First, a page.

“Tomorrow is Fathers day in our school. You have to come to my class. You can sit with me. Yaaay”

How do you fight this pure unadulterated enthusiasm from a five year old. I had to reluctantly agree. And was dragged along with a few other, equally reluctant fathers to a pre-school with four and five year olds.

So it was Father’s day at my daughter’s school. Its a reasonably good school in a upscale neighborhood. Which means all the kids come by cars. The school itself is well maintained, clean and well staffed. The teachers are caring, and hopefully reasonably compensated. There is an art class, a music class and a dance room. And security guards at the entrance. A well stocked library.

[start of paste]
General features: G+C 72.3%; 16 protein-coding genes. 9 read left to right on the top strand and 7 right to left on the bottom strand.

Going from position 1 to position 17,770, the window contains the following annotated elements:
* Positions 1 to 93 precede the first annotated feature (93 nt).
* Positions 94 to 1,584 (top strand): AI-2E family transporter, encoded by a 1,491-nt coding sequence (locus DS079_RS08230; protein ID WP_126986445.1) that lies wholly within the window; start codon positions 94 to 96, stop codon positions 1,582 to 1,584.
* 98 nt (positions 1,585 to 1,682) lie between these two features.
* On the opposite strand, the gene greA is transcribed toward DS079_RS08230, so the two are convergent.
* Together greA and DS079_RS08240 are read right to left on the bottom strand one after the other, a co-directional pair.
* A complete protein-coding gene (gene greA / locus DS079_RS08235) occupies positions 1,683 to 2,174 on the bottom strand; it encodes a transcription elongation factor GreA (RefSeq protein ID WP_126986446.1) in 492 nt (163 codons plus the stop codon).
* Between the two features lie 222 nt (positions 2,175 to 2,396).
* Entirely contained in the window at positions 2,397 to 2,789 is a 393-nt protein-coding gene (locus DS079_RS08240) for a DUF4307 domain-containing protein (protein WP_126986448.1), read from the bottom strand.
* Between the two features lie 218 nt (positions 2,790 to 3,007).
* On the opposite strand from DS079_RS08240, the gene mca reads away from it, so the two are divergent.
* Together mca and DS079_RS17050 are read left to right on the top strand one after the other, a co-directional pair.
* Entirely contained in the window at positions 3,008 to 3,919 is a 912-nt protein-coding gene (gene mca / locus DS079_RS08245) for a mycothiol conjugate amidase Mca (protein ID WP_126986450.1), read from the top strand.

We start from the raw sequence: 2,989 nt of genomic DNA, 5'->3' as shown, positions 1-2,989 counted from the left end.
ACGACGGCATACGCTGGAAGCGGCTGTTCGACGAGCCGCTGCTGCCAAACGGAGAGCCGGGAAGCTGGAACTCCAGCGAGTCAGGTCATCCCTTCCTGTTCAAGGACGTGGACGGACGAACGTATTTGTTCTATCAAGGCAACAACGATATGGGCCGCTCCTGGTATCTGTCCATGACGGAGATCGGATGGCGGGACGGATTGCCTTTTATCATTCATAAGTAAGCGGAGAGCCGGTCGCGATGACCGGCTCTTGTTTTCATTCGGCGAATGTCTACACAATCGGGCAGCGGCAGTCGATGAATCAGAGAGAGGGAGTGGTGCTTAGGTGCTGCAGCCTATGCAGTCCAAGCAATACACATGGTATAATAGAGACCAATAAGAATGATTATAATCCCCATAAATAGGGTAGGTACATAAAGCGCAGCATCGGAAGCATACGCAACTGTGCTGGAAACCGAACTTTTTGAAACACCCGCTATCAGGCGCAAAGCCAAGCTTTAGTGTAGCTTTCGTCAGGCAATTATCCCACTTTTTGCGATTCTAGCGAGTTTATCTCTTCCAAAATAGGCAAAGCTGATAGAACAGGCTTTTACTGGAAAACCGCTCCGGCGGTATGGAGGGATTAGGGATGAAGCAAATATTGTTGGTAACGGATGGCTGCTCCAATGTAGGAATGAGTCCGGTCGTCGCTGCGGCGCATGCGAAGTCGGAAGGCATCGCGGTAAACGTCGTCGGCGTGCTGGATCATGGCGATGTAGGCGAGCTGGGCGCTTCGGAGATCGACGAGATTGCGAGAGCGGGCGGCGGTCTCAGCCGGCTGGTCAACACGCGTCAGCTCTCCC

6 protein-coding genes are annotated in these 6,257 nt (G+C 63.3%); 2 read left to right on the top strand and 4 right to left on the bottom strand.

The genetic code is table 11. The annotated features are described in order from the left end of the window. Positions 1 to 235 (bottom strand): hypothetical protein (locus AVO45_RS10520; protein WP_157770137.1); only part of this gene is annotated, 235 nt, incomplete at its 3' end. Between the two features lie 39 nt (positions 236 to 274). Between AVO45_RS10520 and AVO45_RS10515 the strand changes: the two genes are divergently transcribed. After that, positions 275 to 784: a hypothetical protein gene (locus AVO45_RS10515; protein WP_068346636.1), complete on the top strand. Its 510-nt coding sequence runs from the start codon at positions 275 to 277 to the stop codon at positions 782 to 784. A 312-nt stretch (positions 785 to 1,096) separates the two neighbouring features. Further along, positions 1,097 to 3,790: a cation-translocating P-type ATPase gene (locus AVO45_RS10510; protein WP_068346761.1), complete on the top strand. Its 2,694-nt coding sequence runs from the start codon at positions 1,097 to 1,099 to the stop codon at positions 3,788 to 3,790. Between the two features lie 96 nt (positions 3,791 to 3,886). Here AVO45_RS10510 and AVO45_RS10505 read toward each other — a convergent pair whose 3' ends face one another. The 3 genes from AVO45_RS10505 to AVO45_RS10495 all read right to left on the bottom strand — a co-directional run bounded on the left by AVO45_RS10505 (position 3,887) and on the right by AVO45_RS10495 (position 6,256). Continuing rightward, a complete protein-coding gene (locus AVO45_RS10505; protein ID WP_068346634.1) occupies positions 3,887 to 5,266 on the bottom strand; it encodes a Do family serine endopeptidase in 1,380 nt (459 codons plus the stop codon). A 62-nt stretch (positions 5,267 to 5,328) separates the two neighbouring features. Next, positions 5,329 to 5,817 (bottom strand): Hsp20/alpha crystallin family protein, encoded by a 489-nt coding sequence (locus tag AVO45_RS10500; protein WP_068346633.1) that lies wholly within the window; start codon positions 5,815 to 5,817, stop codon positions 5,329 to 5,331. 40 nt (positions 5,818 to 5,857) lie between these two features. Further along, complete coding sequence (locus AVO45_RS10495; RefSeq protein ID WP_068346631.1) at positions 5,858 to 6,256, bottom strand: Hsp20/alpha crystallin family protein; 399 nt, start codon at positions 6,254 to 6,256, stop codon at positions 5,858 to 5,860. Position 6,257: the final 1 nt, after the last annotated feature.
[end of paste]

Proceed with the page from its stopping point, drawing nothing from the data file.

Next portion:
Probably representing less than 1% of the schools in India.

So, this elite-ish school ends up with self selected and homogenous set of children. Upwardly mobile, upper middle class parents who can afford the fees and live in the neighborhood. Whose children go from the cocoons of airconditioned houses to airconditioned cars to airconditioned schools.

Representing less than 1% of India.

And thats what worries me. Am i really helping my daughter. She is in a school which is not at all representative of the world around us. What skills and tools will she develop in such an environment? Will she have the skills and the confidence to navigate unfamiliar terrains and develop her own personality, as she grows up?

As studies have shown